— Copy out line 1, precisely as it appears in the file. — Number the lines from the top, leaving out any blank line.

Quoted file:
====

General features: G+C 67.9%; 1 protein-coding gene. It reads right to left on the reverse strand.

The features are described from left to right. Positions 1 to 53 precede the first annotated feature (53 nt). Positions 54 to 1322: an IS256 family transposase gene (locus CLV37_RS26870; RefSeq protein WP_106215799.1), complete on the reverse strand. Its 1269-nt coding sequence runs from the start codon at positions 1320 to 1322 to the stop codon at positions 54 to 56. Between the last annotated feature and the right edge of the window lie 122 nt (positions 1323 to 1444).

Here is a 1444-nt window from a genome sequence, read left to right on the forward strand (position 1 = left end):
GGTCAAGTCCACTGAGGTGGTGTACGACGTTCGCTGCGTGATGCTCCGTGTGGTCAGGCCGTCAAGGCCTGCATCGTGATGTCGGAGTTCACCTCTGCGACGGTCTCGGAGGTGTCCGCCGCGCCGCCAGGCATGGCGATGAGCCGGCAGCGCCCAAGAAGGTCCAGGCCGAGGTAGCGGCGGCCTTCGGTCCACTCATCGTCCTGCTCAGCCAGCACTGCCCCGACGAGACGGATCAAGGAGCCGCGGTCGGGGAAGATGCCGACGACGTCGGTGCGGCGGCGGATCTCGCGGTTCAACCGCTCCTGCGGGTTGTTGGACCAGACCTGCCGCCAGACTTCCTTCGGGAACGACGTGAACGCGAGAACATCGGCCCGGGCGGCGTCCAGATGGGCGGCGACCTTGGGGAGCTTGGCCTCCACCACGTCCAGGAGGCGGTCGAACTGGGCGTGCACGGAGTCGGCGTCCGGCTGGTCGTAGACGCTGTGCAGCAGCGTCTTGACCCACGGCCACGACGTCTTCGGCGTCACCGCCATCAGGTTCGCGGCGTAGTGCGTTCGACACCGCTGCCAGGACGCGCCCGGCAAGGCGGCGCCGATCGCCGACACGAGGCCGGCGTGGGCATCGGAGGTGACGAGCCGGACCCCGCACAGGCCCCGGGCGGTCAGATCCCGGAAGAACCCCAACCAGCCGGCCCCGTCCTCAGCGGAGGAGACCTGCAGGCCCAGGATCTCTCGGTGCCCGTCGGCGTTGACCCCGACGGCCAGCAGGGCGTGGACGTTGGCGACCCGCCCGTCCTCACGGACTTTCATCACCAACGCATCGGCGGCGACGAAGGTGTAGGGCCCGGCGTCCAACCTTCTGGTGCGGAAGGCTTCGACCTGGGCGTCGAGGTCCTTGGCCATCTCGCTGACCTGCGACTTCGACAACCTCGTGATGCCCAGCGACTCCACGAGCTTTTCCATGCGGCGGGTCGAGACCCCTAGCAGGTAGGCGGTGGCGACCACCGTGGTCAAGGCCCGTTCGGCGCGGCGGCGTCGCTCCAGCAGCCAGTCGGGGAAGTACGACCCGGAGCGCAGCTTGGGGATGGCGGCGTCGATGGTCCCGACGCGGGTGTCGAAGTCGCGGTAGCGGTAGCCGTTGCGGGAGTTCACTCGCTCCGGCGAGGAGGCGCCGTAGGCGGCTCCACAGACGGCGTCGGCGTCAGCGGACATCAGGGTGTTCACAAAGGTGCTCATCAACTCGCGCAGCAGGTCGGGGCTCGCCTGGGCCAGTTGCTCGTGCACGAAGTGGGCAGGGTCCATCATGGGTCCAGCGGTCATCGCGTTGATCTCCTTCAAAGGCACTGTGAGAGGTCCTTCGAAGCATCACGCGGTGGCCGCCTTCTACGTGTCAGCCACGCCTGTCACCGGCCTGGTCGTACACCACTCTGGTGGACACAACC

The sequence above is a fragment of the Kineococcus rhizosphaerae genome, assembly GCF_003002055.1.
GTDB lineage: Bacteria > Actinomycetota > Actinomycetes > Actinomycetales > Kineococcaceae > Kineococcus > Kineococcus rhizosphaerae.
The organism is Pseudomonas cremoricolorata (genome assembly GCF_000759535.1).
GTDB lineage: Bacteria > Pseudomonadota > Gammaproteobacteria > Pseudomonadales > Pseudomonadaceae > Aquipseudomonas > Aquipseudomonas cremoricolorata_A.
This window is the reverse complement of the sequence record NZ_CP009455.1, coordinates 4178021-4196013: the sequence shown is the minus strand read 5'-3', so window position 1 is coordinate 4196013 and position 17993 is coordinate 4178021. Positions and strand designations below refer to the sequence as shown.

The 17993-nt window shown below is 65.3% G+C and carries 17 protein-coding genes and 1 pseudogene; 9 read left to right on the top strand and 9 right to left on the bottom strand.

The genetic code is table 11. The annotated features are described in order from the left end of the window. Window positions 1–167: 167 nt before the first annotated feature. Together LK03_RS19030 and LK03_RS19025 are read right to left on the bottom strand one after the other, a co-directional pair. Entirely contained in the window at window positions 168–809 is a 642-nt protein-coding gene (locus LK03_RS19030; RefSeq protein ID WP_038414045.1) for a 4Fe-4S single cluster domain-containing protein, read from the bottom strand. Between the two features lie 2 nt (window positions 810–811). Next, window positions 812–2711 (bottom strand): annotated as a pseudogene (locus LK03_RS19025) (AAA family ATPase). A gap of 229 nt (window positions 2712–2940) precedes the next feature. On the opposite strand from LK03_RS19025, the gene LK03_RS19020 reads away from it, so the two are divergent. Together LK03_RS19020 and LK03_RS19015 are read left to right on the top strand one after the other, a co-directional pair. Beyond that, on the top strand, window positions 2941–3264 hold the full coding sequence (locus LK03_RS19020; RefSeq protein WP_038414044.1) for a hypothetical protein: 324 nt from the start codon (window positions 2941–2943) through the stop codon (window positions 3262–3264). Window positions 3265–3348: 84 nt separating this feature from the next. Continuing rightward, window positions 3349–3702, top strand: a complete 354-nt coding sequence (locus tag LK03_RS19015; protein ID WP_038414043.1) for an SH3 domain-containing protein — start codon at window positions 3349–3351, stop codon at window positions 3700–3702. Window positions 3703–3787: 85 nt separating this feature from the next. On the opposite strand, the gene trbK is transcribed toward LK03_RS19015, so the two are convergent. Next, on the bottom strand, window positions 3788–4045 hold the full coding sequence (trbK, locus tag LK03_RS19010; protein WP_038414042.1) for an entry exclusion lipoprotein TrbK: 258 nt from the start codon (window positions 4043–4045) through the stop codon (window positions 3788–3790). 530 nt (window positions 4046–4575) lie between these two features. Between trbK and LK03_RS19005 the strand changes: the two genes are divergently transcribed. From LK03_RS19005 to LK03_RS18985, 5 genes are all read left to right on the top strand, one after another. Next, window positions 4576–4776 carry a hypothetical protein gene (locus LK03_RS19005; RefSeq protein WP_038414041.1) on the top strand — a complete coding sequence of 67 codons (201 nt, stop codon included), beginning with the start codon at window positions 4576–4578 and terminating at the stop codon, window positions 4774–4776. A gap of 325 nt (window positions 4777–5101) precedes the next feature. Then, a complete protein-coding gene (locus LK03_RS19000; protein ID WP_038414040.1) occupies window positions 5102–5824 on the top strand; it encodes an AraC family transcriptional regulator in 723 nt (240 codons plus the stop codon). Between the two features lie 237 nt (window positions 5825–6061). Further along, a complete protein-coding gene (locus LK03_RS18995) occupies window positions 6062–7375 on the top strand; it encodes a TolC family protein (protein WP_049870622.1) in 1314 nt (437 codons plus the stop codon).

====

General features: G+C 67.9%; 1 protein-coding gene. It reads right to left on the reverse strand.